The end of the year isn’t just the time to get ready to fill out your tax return—it’s a time for tax planning, too…if you want to pay less!

This year, there’s a lot of uncertainty over the proposed huge tax overhaul in Congress. But you can make the following 10 tax moves this year regardless of what changes may occur…

  1. Preparing a tax projection can give you a heads up on where you stand and what can be done before the year ends. Compare your returns from the past three or four years, line by line, to get a better understanding of how your income tends to be taxed and where your expenses are going.
  2. Adjust withholding and estimated taxes for next year based on your projections. Close management can assure that you do not overpay, resulting in giving the government more of your money to work with, nor underpay, which could subject you to penalties.
  3. If you are self-employed or earn any self-employment income, consider making the maximum contribution possible to tax-deductible retirement accounts or tax-free Roth IRA or 401k accounts. Otherwise you may be wasting a powerful tax break.
  4. If you are employed and your employer offers a 401k with a matching element, at least contribute the most you can to get the maximum match.
  5. You should try to maximize the allocation to flexible spending or cafeteria plans if they are offered by your employer. This will provide “tax deductions” on money that would otherwise be fully taxed.
  6. Get out of investments in publicly traded partnerships that are insignificant to your total wealth—and you’ll stop getting the related 10-plus-page K-1 forms that complicate your tax preparation and can also delay your filing if they are sent late.
  7. Manage your asset location. Many people own tax-free municipal bonds in taxable accounts while holding stocks in retirement accounts. If instead you hold stocks in taxable accounts, you can get the dividend and capital gain tax benefit (which is not available in retirement accounts) and you can invest in higher yielding corporate bonds in the retirement accounts.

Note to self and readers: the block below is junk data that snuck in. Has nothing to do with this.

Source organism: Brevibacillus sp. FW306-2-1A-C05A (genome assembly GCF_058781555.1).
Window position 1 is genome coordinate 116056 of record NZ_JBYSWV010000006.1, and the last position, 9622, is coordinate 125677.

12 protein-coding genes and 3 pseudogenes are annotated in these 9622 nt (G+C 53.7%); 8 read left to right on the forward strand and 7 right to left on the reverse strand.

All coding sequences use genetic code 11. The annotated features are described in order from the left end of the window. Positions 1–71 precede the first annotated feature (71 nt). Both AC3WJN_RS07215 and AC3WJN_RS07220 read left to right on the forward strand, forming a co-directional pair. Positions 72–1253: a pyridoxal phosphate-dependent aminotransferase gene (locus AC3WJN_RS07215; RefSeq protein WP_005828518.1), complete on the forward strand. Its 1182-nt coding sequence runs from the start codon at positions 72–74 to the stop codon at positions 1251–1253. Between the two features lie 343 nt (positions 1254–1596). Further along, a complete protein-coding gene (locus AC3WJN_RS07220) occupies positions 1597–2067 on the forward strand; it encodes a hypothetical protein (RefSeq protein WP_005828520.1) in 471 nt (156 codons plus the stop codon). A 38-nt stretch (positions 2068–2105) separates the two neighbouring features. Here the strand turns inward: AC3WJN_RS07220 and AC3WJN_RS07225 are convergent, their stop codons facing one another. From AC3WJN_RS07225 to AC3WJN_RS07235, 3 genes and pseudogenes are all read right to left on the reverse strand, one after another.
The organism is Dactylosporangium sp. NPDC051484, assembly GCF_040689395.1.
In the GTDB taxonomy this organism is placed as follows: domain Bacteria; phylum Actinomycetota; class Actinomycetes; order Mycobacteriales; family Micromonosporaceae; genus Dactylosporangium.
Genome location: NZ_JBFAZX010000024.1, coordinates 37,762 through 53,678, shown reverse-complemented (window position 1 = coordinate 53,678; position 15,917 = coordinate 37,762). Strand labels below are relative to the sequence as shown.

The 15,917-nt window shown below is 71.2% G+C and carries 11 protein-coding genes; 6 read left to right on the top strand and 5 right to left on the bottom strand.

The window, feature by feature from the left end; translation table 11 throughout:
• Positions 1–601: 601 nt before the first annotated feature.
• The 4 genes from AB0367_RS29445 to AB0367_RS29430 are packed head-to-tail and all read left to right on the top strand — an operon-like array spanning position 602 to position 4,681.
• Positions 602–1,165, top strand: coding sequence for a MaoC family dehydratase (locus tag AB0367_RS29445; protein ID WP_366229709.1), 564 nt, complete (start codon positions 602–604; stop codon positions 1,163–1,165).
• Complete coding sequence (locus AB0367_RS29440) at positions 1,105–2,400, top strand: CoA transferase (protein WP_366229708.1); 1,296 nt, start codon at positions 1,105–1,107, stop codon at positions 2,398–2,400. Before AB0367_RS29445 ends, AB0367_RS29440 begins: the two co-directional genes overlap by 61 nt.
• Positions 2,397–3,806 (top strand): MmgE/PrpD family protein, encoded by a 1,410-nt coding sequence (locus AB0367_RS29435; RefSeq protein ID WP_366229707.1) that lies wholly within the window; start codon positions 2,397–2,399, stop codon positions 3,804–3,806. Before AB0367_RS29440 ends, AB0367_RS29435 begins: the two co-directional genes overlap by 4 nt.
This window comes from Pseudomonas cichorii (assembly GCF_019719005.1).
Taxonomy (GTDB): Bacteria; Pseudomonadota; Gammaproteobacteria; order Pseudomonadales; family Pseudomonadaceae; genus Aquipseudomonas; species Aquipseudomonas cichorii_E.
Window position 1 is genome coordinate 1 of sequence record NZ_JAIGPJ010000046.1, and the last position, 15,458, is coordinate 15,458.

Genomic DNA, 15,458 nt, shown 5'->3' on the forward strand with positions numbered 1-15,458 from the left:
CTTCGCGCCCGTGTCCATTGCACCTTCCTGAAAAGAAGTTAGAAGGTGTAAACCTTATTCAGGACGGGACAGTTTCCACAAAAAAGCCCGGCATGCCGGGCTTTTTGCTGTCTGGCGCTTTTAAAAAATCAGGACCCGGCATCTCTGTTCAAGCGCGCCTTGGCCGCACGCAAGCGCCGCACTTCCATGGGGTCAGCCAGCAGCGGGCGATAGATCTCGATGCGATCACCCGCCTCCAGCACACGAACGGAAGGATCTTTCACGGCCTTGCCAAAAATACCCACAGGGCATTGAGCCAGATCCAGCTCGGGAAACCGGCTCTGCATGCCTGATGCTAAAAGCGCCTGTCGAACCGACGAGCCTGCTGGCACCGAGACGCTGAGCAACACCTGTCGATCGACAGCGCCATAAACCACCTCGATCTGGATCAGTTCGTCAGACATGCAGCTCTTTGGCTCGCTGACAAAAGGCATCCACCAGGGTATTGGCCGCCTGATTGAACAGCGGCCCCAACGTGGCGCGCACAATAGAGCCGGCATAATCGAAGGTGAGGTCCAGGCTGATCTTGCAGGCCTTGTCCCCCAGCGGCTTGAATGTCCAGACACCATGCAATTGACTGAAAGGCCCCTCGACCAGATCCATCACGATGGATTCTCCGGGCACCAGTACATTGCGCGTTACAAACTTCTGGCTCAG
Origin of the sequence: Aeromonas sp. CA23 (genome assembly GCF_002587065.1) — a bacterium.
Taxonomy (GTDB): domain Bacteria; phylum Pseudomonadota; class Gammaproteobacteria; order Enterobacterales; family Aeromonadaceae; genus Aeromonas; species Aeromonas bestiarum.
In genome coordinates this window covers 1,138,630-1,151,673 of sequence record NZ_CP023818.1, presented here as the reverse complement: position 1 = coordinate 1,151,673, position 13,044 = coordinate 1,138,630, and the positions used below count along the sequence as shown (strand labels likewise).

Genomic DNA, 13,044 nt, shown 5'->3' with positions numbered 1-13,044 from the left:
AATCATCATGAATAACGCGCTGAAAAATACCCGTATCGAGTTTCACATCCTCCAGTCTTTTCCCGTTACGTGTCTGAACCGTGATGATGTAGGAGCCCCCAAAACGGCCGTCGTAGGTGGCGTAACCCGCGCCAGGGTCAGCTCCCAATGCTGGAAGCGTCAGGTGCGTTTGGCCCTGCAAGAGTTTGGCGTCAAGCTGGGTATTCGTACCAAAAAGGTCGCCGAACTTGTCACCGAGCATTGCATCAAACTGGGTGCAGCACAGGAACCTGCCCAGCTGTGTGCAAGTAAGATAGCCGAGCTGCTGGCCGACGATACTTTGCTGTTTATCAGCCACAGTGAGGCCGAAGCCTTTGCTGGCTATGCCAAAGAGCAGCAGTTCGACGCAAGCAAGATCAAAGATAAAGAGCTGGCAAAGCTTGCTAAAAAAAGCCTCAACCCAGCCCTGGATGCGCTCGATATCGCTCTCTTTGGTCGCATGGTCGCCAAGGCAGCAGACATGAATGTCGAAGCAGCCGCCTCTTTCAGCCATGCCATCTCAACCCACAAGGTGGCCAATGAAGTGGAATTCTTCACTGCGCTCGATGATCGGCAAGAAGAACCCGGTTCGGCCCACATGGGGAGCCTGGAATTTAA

8. You can get a full charitable deduction by contributing long-term appreciated stocks to a recognized charity and not have to recognize the gain. But a better strategy is to contribute this year to a donor advised fund an amount that would be equivalent to what you would ordinarily contribute next year. You will get the deduction now, and you can direct the fund to distribute the funds next year to your charities using whatever timetable you wish. Donor-advised funds are very easy is establish and usually have minimal costs–check with your tax advisor.
  9. People who must take required minimum distributions (RMDs) from their IRA accounts who are eligible for the standard deduction can direct some of their RMD to go to a charity. This will in effect provide a deduction for the contribution by way of reduced income from the IRA and for which they would not have been able to deduct the contribution because they could not itemize. This will also reduce their adjusted gross income (AGI), which could reduce the amount of Social Security that might be taxable and increase deductions that might be limited by the size of the AGI. This could be a valuable strategy if the proposed legislation increases the standard deduction for next year.
  10. Manage your capital gain taxation. If you have gains, then to the extent possible sell losers to reduce the tax on the gains. If you want to get the tax benefit but do not want to dispose of any stocks, consider selling and immediately buying an index fund with a similar market risk as the stocks you sell, and then wait 31 days and reverse the transaction by selling the index fund and repurchasing the individual stocks. This, along with everything else referred to above, should be checked with your tax advisor beforehand to make sure you are clear on the strategy and its applicability to you.

For many people, income taxes are one of their top three expenses.  Next year—and every year thereafter—don’t just wait until yearend to plan. Make planning a perennial process, and you’ll make yourself richer!

For more information, check out Edward Mendlowitz’s website, or click here to purchase his book, Managing Your Tax Season.

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